Our client, we’ll call them Company X, provides installation, connection, upgrades and repairs for one of the country’s largest providers of residential and commercial television, telephone and Internet service. We’ll call their customer Company Y. Pursuant to their contractual agreement, our client (Company X) retained a third party vendor to conduct civil and criminal background checks on job applicants. However, in the last year Company Y was purchased by Company Z, an even larger provider of television, telephone and Internet services. Company Z requires our client to utilize a different third-party vendor for conducting background checks.
Our firm is now helping a client with damage control and data recovery upon discovering – a week after their former Chief Technology Officer (CTO) had resigned but six months after he’d been demoted to a lesser role -- that the CTO had created a back door for himself to the client’s servers and had spent those last six months of his employment accessing, downloading and storing emails of the client’s top executives, and its most important vendors.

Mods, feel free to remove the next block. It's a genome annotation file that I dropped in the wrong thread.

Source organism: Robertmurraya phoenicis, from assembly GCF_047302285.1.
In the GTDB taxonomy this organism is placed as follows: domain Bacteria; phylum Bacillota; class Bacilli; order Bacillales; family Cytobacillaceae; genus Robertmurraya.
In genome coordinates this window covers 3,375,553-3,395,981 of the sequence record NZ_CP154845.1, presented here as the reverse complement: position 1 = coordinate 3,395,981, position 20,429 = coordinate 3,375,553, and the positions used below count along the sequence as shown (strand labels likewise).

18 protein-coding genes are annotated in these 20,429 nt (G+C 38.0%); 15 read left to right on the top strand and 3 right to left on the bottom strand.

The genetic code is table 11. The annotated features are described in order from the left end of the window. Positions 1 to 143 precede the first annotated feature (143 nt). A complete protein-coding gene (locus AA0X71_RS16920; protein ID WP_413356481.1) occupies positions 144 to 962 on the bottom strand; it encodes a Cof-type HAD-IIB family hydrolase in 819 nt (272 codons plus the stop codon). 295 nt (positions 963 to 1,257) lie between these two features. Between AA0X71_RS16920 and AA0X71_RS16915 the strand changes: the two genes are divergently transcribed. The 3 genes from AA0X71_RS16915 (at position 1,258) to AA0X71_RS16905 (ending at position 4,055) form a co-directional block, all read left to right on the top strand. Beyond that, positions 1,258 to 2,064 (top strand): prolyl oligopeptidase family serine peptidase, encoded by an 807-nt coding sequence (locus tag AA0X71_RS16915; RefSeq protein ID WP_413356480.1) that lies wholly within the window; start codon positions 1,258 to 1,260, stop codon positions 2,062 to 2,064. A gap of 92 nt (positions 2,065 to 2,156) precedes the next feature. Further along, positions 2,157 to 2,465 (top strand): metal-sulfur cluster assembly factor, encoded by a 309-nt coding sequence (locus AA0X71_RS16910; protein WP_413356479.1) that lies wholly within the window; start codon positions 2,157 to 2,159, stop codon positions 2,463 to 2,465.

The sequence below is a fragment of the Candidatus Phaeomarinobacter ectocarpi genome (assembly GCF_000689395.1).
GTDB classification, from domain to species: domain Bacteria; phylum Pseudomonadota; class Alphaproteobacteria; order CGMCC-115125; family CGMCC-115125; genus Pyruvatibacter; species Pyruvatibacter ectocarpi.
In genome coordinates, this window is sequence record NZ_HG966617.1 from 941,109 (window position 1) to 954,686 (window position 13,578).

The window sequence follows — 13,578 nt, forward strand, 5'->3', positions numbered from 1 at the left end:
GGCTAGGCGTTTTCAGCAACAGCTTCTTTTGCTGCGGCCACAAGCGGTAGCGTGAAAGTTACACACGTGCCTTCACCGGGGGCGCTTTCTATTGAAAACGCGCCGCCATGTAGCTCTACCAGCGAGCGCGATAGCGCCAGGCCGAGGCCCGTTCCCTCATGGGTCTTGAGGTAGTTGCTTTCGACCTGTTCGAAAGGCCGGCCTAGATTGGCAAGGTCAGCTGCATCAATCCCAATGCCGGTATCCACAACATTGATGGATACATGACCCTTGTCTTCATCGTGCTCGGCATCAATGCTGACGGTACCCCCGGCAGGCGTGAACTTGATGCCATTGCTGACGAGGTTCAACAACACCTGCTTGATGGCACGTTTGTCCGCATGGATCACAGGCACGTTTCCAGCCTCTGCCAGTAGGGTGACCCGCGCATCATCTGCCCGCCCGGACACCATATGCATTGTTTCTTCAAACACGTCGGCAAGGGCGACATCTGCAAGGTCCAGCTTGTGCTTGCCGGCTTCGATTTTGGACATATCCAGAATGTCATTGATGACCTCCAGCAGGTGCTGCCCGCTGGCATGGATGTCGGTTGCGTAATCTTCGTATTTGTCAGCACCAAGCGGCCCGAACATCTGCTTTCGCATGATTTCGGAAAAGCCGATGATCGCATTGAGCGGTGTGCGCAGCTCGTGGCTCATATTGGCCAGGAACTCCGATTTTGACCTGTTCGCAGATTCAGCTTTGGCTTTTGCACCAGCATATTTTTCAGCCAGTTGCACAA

A decade ago, I litigated a trade secret/unfair competition dispute between two large plastics manufacturers. The Plaintiff was based in southwest Florida, the Defendant in southern Alabama. The factual dispute is interesting, though not necessarily particularly pertinent to the subject I want to address in this post.
Virtually every thoughtful employer wants to hire the very best employees they can find. And why not? Good workers produce better products, provide better service, give maximum effort, learn and adopt the company’s best practices and culture. Bad employees are indifferent, if not outright negative about the company, its customers, its products, its values.